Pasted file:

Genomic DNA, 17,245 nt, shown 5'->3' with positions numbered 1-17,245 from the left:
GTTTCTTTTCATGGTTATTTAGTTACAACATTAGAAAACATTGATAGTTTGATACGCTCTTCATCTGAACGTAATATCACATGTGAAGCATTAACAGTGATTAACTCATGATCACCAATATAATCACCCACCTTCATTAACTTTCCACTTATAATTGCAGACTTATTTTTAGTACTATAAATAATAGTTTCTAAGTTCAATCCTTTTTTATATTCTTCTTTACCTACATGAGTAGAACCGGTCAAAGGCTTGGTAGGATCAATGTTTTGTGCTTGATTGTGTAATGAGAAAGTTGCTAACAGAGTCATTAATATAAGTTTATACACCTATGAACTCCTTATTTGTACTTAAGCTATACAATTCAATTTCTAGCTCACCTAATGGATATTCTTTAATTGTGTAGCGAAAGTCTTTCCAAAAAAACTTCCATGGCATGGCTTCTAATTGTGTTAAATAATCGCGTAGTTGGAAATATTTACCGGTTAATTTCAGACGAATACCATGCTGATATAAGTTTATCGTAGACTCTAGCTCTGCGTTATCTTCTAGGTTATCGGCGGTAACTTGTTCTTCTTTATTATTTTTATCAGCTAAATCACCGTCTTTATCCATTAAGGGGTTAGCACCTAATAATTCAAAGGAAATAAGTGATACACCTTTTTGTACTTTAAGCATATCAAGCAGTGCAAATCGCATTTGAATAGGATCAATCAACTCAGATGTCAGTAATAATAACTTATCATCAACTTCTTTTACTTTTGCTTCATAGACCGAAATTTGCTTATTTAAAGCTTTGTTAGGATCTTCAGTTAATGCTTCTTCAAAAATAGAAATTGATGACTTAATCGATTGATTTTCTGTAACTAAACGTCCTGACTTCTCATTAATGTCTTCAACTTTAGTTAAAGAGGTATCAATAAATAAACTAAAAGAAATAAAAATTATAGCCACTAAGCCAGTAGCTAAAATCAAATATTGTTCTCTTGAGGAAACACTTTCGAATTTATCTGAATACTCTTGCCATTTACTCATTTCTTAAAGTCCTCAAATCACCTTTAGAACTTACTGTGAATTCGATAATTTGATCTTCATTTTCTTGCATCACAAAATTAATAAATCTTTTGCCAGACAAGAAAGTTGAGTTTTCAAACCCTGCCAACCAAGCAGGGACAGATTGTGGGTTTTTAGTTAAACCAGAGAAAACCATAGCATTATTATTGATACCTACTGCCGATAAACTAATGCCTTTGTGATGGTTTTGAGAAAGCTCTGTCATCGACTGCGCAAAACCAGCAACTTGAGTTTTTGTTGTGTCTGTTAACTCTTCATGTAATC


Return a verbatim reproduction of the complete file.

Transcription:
Genomic DNA, 17,245 nt, shown 5'->3' with positions numbered 1-17,245 from the left:
GTTTCTTTTCATGGTTATTTAGTTACAACATTAGAAAACATTGATAGTTTGATACGCTCTTCATCTGAACGTAATATCACATGTGAAGCATTAACAGTGATTAACTCATGATCACCAATATAATCACCCACCTTCATTAACTTTCCACTTATAATTGCAGACTTATTTTTAGTACTATAAATAATAGTTTCTAAGTTCAATCCTTTTTTATATTCTTCTTTACCTACATGAGTAGAACCGGTCAAAGGCTTGGTAGGATCAATGTTTTGTGCTTGATTGTGTAATGAGAAAGTTGCTAACAGAGTCATTAATATAAGTTTATACACCTATGAACTCCTTATTTGTACTTAAGCTATACAATTCAATTTCTAGCTCACCTAATGGATATTCTTTAATTGTGTAGCGAAAGTCTTTCCAAAAAAACTTCCATGGCATGGCTTCTAATTGTGTTAAATAATCGCGTAGTTGGAAATATTTACCGGTTAATTTCAGACGAATACCATGCTGATATAAGTTTATCGTAGACTCTAGCTCTGCGTTATCTTCTAGGTTATCGGCGGTAACTTGTTCTTCTTTATTATTTTTATCAGCTAAATCACCGTCTTTATCCATTAAGGGGTTAGCACCTAATAATTCAAAGGAAATAAGTGATACACCTTTTTGTACTTTAAGCATATCAAGCAGTGCAAATCGCATTTGAATAGGATCAATCAACTCAGATGTCAGTAATAATAACTTATCATCAACTTCTTTTACTTTTGCTTCATAGACCGAAATTTGCTTATTTAAAGCTTTGTTAGGATCTTCAGTTAATGCTTCTTCAAAAATAGAAATTGATGACTTAATCGATTGATTTTCTGTAACTAAACGTCCTGACTTCTCATTAATGTCTTCAACTTTAGTTAAAGAGGTATCAATAAATAAACTAAAAGAAATAAAAATTATAGCCACTAAGCCAGTAGCTAAAATCAAATATTGTTCTCTTGAGGAAACACTTTCGAATTTATCTGAATACTCTTGCCATTTACTCATTTCTTAAAGTCCTCAAATCACCTTTAGAACTTACTGTGAATTCGATAATTTGATCTTCATTTTCTTGCATCACAAAATTAATAAATCTTTTGCCAGACAAGAAAGTTGAGTTTTCAAACCCTGCCAACCAAGCAGGGACAGATTGTGGGTTTTTAGTTAAACCAGAGAAAACCATAGCATTATTATTGATACCTACTGCCGATAAACTAATGCCTTTGTGATGGTTTTGAGAAAGCTCTGTCATCGACTGCGCAAAACCAGCAACTTGAGTTTTTGTTGTGTCTGTTAACTCTTCATGTAATC